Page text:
Tuesday, March 27, 2007

Backdata on 19th century CPA and more musings on busyness

A nice link from the Purple Motes blog related to my continuous partial attention post of a few days ago provides the following info:
Until the 1820s (when candle technology started to improve markedly), both wax and tallow candles needed frequent "snuffing." We commonly misunderstand the term snuffing today -- it did not mean to put a candle flame out; instead, it meant to trim the candle's wick. If one did not snuff frequently, then the wick would grow longer as the wax melted, curving over toward the small wall of solid material holding in the melted wax or tallow. The curving wick would then melt the wall, causing the molten material to flow down the candle and be lost. This phenomenon was called "guttering," and it ensured that the candle burned less efficiently and for a shorter time. Tallow candles left unattended might use just five percent of their material and gutter out within half an hour. ...the point is that reading was regularly interrupted -- perhaps every ten minutes or so -- by the need to snuff a candle.[1]

This was in relation, I assume, to my musing over whether or not other ages were as distracted as we, but just differently so.
Point nicely made. I had assumed as much, and go on assuming that there are additional examples of how BB peoples (Before Blackberries) had much on their minds.

About the only way I can think of really measuring a change in the level of distractedness, is by applying it to myself over the course of my lifetime. Am I more distracted at 40 than I was, say, at 16 or 25? I'm not sure. I feel more harried at times, yes. But very little of that has to do with the state of my tools and media choices. It's more about having a kid and a job that has more responsibility than I had at 16 or 25.

And I certainly remember being pretty distracted, harried and hyper-busy in college, even though I had no access to MySpace, IM a cell phone or email.

So I don't know if the delta-frantic in my life is an age thing or an Age thing. And I don't know if all people, throughout history, have either felt, in general, more hectic and pressured as their lives have progressed, or if it's a symptom of our Modern Age.

I have, as I see it, one choice: to master the tools and skills that I feel are helpful, and to limit my interactions with those that I feel are distracting.

Which brings us back to the box. Which we'll get to shortly.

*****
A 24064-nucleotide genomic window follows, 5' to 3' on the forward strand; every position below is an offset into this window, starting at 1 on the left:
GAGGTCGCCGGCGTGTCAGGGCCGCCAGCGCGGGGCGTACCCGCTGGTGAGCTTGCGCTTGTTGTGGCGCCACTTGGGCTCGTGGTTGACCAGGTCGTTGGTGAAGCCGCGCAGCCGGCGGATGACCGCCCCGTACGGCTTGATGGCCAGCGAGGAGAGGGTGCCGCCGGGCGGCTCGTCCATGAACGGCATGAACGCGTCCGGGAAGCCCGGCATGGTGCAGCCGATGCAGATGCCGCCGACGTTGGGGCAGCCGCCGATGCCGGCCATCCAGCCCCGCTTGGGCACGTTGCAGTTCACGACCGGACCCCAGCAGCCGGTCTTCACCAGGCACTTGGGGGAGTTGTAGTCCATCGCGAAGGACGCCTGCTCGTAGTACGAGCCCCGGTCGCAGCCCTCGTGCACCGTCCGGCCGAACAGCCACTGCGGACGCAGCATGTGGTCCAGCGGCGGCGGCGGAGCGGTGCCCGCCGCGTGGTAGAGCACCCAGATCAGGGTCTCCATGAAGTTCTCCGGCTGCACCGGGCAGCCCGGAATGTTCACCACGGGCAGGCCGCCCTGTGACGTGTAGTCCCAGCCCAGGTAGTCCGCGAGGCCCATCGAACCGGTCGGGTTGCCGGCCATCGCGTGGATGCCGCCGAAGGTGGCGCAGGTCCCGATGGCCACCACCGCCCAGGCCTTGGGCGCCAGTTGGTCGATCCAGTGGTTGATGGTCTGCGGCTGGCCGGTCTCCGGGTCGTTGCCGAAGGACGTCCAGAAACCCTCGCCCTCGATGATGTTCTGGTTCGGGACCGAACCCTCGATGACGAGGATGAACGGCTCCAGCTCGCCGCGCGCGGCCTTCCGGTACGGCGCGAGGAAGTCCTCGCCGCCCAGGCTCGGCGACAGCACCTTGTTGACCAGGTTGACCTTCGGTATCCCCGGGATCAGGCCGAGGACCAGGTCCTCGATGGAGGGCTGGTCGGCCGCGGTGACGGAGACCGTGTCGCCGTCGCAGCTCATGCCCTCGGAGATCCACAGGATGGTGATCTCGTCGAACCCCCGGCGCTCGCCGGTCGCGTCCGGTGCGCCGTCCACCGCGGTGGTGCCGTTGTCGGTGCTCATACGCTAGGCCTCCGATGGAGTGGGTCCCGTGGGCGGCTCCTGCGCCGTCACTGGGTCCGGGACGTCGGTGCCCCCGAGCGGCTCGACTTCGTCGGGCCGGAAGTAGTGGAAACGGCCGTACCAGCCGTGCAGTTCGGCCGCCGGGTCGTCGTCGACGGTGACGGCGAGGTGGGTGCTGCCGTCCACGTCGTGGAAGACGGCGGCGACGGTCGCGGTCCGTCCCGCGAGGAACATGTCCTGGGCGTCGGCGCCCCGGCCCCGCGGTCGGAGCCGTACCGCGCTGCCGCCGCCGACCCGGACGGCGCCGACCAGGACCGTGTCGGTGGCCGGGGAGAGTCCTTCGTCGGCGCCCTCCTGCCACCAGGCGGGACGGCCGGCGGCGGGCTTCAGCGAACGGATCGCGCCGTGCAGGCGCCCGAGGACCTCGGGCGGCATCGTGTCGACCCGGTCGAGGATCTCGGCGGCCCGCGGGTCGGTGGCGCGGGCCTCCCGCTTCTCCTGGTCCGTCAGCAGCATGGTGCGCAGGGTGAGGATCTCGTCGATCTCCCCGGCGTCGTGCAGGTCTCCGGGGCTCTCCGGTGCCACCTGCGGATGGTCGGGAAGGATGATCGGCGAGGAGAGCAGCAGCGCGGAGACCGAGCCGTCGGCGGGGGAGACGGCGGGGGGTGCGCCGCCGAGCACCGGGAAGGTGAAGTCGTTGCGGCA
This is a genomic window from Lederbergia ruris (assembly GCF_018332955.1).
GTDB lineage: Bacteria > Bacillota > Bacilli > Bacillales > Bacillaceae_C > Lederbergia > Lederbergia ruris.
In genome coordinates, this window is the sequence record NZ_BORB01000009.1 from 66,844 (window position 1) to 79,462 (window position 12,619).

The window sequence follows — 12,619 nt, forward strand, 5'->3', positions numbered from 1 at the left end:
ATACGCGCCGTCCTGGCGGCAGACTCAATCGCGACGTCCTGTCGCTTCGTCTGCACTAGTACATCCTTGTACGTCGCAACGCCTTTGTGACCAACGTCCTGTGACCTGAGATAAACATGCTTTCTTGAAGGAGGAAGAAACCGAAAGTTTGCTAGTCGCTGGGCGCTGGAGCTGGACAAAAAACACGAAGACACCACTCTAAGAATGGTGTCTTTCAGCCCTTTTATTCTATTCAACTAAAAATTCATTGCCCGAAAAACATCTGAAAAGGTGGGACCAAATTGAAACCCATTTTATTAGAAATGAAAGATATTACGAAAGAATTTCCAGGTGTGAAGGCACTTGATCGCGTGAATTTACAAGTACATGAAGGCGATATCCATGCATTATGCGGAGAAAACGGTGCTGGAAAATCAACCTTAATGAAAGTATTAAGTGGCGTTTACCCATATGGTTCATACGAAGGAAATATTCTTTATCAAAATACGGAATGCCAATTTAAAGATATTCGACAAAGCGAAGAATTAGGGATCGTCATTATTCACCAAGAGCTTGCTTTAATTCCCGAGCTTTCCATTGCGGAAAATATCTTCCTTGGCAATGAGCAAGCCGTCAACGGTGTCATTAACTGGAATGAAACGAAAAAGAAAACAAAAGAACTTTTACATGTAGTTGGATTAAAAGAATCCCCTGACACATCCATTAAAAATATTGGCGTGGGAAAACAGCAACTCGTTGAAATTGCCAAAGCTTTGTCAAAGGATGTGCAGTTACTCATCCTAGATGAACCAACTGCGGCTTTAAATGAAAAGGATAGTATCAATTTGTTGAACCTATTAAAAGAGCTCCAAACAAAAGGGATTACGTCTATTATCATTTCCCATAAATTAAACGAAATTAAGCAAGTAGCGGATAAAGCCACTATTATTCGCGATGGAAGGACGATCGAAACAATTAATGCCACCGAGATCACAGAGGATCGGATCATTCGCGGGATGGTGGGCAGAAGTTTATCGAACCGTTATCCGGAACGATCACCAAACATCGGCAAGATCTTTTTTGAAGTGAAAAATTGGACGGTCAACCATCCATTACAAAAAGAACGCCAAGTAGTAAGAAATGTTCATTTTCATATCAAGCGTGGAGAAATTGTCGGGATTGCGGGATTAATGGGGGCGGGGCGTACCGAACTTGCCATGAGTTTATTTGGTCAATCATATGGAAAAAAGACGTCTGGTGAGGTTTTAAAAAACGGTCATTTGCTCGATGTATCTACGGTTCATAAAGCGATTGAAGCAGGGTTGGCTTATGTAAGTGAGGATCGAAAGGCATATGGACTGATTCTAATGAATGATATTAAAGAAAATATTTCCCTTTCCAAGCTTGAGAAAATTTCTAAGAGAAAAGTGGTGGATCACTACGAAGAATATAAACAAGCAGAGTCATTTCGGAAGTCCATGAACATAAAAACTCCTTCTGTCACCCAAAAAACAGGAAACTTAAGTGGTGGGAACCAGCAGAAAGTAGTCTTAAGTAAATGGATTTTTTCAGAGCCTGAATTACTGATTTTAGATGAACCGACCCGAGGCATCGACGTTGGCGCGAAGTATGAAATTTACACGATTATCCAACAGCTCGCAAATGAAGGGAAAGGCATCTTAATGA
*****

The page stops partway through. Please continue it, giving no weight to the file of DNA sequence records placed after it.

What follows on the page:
[1] [1] Eliot, Simon (2001), "'Never Mind the Value, What about the Price?"; Or, How Much Did Marmion Cost St. John Rivers?" Nineteenth-Century Literature, Vol. 56, No. 2, pp. 173, 177.

Friday, March 23, 2007

Alternate Lyrics Kung-Fu

There's a good, somewhat aged post over at Creating Passionate Users about "Creativity on Speed." The basic idea being that having to create something under time constraints is a good way to jump-start the creative process, or jump past creative barriers.

I agree. Back in school, when I was studying writing both in class and in lots of off-hours ways, we'd do lottsa exercises that forced time pressures on us. One of my favorites was "Alternate Lyrics Kung-Fu." Here's how it goes.

  1. Everybody writes the name of a well-known, popular song on a slip of pink paper.

  2. Everybody writes a topic on a slip of yellow paper. And by topic, I mean just about anything. You can write any word or short phrase like, "monkeys," "car repair," "psychotropic drugs," "communism," "your mom," etc.

  3. Put the slips in the middle of the table.

  4. Pick one of each.

  5. You now have 2 minutes to rewrite the song you picked (on the pink slip) with lyrics based on the topic written on the yellow slip.

So, let's say you got the Beatle's song, "Norweigan Wood," and the topic, "cheese." OK... Go!
I once had a lunch, or should I say, I once had cheese.
Cheese can be a side, but not a meal. I wasn't full.
Cheese passed on a plate at a party is something that's fair.
But all by itself can be boring, there's not much "there" there.
And when I was done, I craved much more, more than that cheese.
So I baked a pie. Isn't it good. More tasty food.

Now... I admit. I spent about 4 minutes on that. OK. But I haven't played the game in... yeech. Almost 20 years.

In a post soon I'll go back and talk about how time is only one part of "the box" we're always trying to get out of when we talk about "getting out of the box." We can't get out of the box. We can only understand it and use it better. There are other ways to master the box. More on the box later.

Wednesday, March 21, 2007

I own the moon (new poem)

Because I say I do.

There are wolves, for sure,
and loons up late. They hoot,
black charcoal shadow cartoon fools
whose gloom assumes
we, too, mourn loss of bright
fiery blaze;
patent days.

There are none, though, walking ways
of cratered, corduroy, rolling, dust-grey
hills and basins. Peaks and vales
like battlefields of grim grenades
and silent, sentient cosmic chum.
but me.

And I say, "Pay!"

You lovers on my white-glow leaning;
you hunters creeping, deer-spoor seeking;
you children peering, “One day,” dreaming;
all who look upon this, frankly, dreary, lifeless face,
this wide-eyed, gaping maw of rock and shining, lantern jaw,
you now owe toll!

No more free ride. Pay up. Way up.

The Man in the Moon be damned.
Homage? For the loons.
I own the moon.

Continuous Partial... Look! A Bunny!

I've heard the term Continuous Partial Attention a few times recently. It was coined by Linda Stone. Some quotes and comments here on O'Reilly.

Partly it rings true. There are days, of course, when the email piles up and the cell phone vibrates and the Blackberry blinks and umpty-nine people walk into my cube looking for ring-around-the-whatever, etc. etc. and I think, "Is this what I am? A thrall to my toys and tools and a help-desk for everybody within range of my loud, annoying voice?"

But then I remember something. We humans are hunters as well as gatherers, and successful hunters are marked by skills that are very well defined by the term "continuous partial attention." If you are very, very focused on one thing -- let's say, spoor -- you won't pick up sounds. If you are only listening to the sounds of one kind of prey, you won't hear the sounds of other, possibly more valuable dinner-time meat.

Gathering, of course, rewards more single-attention-focus behavior. And the ultimate forms of gathering -- modern, mechanized, industrialized, assembly-line systems -- are ones in which we are each expected to be one thing, all the time, thank you. "Round peg, round hole." Sit down, shut up. You need continuous, full, single-task attention when you are only expected to do and be one thing every damned day for your whole working and family life.